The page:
HBO’s new drama series about TV news — “The Newsroom” — is a fictional place modeled loosely on all the real-life TV newsrooms creator Aaron Sorkin was allowed to visit.
It’s based on no network in particular, nor are its characters, Sorkin insisted, when we caught up with him recently for an interview at HBO headquarters in New York.
And that goes for Will McAvoy, the anchorman played by Jeff Daniels who was rumored to be modeled on Keith Olbermann.
That’s one thing you should know about this show, just in case you detect shades of KO in the McAvoy character (which, truth be told, we did not, when we viewed a couple of episodes on a preview DVD recently).
Sorkin made a point of telling us Will was not Keith and we have no reason not to believe him.
So that’s one thing — here are five other things about the show that we learned when we talked to Sorkin and his two co-stars, Daniels and Emily Mortimer:
1) OK, so this cable news organization and its people are fictional — but the news they’re reporting on is real: In the series premiere, it’s the BP oil blowout in the Gulf of Mexico. “It just would have felt like a fake world if I was making up the news,” Sorkin told us. “I wanted the news to be real. The only way for the news to be real was to set the show in the very recent past. [The show begins] on April 20, 2010 [with the BP story], and this first 10-episode season covers about 18 months. … There’s a news story in almost every episode.”
2) Daniels got advice from another HBO star when filming on “The Newsroom” became particularly intense (not to mention time-consuming): Jim [Gandolfini] was very helpful to me. [Co-star] Sam [Waterston] said and Jim agreed that, at some point in the middle of the series, you’re gonna be so tired [and] mentally exhausted [that] you’re going to look around for an exit and there isn’t one. [Jim] goes, ‘Just hang on.’ And it’s true. About Episode Five, the brain just stopped working. And I got a day off and I recovered.” Daniels worked with the “Sopranos” star in the Broadway play “God of Carnage” in 2009.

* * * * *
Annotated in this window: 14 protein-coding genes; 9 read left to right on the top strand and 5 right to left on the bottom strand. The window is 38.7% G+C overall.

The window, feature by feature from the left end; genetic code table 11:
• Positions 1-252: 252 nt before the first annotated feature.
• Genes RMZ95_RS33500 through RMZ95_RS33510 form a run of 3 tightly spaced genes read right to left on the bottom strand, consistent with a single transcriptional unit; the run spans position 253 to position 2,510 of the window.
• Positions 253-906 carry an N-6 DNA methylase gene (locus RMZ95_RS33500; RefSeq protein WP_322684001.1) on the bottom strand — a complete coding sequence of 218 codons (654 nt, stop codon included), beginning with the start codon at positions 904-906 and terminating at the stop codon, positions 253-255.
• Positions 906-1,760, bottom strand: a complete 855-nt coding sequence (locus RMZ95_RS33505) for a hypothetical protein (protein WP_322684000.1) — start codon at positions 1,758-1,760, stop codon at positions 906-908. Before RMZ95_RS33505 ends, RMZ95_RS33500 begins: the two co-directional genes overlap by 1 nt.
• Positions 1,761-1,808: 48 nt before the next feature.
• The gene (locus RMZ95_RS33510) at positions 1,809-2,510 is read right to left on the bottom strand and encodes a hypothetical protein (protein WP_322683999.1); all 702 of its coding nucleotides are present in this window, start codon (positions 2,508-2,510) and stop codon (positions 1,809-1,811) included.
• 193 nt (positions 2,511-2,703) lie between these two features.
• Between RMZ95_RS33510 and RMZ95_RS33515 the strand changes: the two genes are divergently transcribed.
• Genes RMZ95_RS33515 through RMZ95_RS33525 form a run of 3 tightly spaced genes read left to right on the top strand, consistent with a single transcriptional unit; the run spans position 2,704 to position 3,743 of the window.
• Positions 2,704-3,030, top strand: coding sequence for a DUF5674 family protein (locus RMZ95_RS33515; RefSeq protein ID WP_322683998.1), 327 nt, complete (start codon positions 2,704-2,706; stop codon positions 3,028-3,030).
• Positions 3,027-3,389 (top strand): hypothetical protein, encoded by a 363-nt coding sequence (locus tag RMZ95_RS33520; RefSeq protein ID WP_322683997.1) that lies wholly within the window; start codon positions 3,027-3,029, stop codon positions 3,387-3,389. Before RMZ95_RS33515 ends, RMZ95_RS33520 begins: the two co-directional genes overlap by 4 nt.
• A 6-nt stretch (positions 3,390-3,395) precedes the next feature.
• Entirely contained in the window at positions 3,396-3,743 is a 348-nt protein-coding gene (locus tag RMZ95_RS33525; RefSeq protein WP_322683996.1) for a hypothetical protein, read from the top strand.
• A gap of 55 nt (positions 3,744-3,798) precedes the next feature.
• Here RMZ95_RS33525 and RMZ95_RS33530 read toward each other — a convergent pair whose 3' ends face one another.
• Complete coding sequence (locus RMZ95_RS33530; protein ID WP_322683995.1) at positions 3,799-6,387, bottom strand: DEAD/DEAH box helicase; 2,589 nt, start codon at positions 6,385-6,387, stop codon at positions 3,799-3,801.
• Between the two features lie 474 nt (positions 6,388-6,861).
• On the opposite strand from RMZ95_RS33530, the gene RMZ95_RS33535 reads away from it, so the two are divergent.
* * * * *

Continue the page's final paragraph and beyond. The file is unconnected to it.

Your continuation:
3) Actors love reciting the material Aaron Sorkin writes: Both Daniels and Mortimer said so in separate interviews. “[Actor] Tim Busfield’s a friend,” Daniels said, “and he had done a lot of ‘West Wings’ [written by Sorkin] and many other things. When I got this, Tim said, ‘Wait ’til you see what you get to say.’ And, every week – that’s what’s been so thrilling about this particular project.” Said Mortimer, “We have nine days to do 80 pages of dialogue and it’s really intense. … Aaron is so brilliant and you feel like you kind of need to be brilliant to be able to pull off this thing in the way that it deserves to be pulled off.”
4) The show dramatizes the chief challenges of non-stop, 24-hour news: Sure, there’s the battle for ratings, of course, but Daniels identified another issue the public doesn’t really know about, but one that news producers and their staffs grapple with everyday: Filling their airtime. “How do I fill my hour?” he asked rhetorically, when we asked him what he learned about the challenges of TV news. “I’ve got eight minutes worth of facts and substantiated stories, and I gotta fill 60 minutes. How do I do that?” That struggle is one of the issues “The Newsroom” addresses.
5) “The Newsroom” lacks certain elements that HBO subscribers have come to expect — profanity and nudity: There’s just a little of the former, and none of the latter. “Even with the creative freedom, the freedom of language that you have on HBO, I’m not going crazy with [adult] language,” Sorkin said. Added Mortimer, “No disrobing took place — which is probably a relief to most people.”
“The Newsroom” premieres Sunday, June 24, at 10 p.m./9c on HBO.